SHEA-IDSA-APIC Letter on Federal PPE Guidance November 5, 2009.OSHA) requirements concerning the use of personal protective equipment (PPE) by healthcare workers in treating suspected or confirmed cases of H1N1 influenza.

A bioaerosol (short for biological aerosol) is a suspension of airborne particles that contain living organisms or were released from living organisms.[1] These particles are very small and range in size from less than one micrometer (0.00004") to one hundred micrometers (0.004"). Bioaerosols react to air currents and move quickly or slowly depending on the environment. Bioaerosols are impacted by gravity but due to their size air density and air currents play a large role in their movement. The intact cellular component has been given the name, primary biological aerosol (PBA), which consists of virus particles, bacteria, fungal spores and plant pollen. PBA can range in size from 10 nanometers (small virus particles) to 100 micrometers (pollen grains). The atmospheric lifetime of PBA particles can range from a near indefinite time frame for some of the smallest virus particles to a few hours for the larger pollen particles.

More than 1.5 million people reside in U.S. nursing facilities. In recent years the acuity of nursing facility residents has increased and therefore they have a higher risk for developing nosocomial infections. The term "nosocomial" is an institutional associated infection (infectious agent) typically found in acute care hospitals and nursing facilities where there is a susceptible host (compromised patient/resident) and a means of transmission.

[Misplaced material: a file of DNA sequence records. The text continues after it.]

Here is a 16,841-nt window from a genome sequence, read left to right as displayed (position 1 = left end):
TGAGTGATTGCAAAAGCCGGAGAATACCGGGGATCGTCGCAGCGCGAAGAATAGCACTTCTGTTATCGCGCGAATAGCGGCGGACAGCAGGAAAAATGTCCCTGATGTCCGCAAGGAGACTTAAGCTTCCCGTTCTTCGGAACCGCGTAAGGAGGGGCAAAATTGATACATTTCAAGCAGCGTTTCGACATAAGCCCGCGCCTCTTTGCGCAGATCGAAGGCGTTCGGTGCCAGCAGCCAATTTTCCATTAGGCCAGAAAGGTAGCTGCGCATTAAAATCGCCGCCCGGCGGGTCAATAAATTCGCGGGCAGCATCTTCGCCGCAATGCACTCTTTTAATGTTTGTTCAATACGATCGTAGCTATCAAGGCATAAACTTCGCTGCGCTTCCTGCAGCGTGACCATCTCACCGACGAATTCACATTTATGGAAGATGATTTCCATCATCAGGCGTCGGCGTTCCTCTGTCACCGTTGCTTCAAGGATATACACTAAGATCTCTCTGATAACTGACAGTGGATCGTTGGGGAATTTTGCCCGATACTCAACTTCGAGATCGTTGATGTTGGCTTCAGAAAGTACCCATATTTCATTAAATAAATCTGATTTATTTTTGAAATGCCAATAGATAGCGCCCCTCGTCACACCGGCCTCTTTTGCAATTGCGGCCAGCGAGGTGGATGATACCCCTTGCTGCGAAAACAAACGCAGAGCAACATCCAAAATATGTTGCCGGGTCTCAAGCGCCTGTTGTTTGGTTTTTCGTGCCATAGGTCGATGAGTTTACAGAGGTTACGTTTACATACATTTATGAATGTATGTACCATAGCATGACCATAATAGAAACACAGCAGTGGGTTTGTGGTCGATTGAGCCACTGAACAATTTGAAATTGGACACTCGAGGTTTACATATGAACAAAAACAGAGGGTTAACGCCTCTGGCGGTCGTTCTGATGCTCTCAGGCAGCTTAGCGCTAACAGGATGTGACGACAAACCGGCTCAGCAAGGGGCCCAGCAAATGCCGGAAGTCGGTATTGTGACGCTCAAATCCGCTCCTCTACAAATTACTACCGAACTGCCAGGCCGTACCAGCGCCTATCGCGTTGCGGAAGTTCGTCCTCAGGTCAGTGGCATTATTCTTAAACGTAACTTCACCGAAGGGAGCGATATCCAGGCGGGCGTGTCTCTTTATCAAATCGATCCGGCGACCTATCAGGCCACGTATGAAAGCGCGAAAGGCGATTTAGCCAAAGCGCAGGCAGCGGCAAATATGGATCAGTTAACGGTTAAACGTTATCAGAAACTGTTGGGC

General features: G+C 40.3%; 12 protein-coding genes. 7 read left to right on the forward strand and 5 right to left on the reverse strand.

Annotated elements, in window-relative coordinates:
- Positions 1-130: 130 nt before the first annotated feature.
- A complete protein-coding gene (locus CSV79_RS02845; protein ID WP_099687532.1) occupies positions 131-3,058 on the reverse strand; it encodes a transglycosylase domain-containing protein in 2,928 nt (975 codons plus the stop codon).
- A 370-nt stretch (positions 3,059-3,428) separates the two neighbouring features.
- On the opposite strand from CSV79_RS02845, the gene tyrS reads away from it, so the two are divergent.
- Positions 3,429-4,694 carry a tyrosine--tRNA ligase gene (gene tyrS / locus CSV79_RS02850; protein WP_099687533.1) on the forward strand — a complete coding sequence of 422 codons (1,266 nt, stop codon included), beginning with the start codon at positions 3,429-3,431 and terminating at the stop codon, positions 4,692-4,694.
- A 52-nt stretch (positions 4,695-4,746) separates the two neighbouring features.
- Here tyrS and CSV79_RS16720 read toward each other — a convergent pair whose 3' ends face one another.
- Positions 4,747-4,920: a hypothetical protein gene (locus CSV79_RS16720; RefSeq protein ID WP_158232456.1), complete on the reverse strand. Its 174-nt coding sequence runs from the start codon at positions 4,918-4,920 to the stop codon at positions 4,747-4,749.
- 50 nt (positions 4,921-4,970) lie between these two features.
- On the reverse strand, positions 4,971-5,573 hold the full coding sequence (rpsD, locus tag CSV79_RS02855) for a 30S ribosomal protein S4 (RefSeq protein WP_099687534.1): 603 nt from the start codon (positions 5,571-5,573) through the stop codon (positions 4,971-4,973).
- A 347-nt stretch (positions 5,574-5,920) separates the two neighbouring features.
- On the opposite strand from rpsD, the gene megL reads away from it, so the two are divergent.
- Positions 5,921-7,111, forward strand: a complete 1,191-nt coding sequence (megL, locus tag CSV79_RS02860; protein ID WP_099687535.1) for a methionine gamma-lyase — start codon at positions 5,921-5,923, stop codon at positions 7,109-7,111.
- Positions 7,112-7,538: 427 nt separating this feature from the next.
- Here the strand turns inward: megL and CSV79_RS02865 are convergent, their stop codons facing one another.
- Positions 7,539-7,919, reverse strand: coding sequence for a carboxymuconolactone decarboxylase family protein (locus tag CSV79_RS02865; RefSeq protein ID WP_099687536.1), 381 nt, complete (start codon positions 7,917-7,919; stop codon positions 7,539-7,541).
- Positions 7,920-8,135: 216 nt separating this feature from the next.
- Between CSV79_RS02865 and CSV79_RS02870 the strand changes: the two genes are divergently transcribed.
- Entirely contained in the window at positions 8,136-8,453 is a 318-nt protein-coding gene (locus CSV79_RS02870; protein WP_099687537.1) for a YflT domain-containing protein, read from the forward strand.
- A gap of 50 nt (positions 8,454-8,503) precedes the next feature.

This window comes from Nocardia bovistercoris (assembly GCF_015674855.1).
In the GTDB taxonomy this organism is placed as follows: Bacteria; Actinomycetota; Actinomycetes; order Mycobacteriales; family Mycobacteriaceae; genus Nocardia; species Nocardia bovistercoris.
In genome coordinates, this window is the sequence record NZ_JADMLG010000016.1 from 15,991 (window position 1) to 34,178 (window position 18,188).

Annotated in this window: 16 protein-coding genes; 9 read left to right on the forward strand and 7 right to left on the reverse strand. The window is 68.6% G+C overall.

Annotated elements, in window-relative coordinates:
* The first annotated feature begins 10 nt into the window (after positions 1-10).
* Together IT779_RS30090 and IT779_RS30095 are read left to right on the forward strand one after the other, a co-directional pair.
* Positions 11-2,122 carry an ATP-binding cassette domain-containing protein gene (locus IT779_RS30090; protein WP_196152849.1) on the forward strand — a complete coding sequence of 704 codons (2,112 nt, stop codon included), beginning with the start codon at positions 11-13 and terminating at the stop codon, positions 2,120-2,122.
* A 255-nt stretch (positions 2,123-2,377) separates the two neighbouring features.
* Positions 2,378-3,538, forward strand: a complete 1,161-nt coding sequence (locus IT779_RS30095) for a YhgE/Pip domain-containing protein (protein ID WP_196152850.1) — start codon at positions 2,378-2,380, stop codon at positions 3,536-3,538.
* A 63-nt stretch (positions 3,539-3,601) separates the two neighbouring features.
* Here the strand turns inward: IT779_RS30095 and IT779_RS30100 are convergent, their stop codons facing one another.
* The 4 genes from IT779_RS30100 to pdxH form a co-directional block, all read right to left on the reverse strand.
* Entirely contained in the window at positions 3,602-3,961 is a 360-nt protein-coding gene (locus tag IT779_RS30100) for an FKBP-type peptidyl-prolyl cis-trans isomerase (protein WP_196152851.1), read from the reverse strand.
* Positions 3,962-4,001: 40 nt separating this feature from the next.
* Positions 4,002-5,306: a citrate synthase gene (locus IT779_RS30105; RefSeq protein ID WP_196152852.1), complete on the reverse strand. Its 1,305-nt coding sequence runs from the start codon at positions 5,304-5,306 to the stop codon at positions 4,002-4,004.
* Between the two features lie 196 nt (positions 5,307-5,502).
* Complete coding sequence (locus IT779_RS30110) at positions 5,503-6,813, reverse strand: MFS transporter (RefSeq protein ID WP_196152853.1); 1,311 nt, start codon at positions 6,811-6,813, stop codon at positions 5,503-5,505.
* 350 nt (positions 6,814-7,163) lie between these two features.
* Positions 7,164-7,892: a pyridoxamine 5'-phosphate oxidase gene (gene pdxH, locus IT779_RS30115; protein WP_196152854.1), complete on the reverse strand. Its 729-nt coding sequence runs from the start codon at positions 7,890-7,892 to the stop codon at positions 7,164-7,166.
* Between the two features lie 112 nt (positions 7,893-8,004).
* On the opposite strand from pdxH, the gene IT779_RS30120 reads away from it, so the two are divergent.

What is H1N1 (swine flu)?

H1N1 (sometimes called “swine flu”) is a new influenza virus causing illness in people. This new virus was first detected in people in the United States in April 2009. This virus is spreading from person-to-person worldwide, probably in much the same way that regular seasonal influenza viruses spread. On June 11, 2009, the World Health Organization (WHO) declared that a pandemic of 2009 H1N1 flu was underway.


The Guideline for Infection Control in Hospital Personnel is part of the Guidelines for Prevention and Control of Nosocomial Infections. The CDC guidelines were developed to provide a central reference for professionals involved in infection control that contains CDC recommendations and is easily accessible to the infection control personnel in hospitals. It should be emphasized that these guidelines represent the advice of CDC on questions commonly asked of the Hospital Infections Program, but are not intended to have the force of law or regulation. These guidelines can be expected to change in response to the acquisition of new knowledge.

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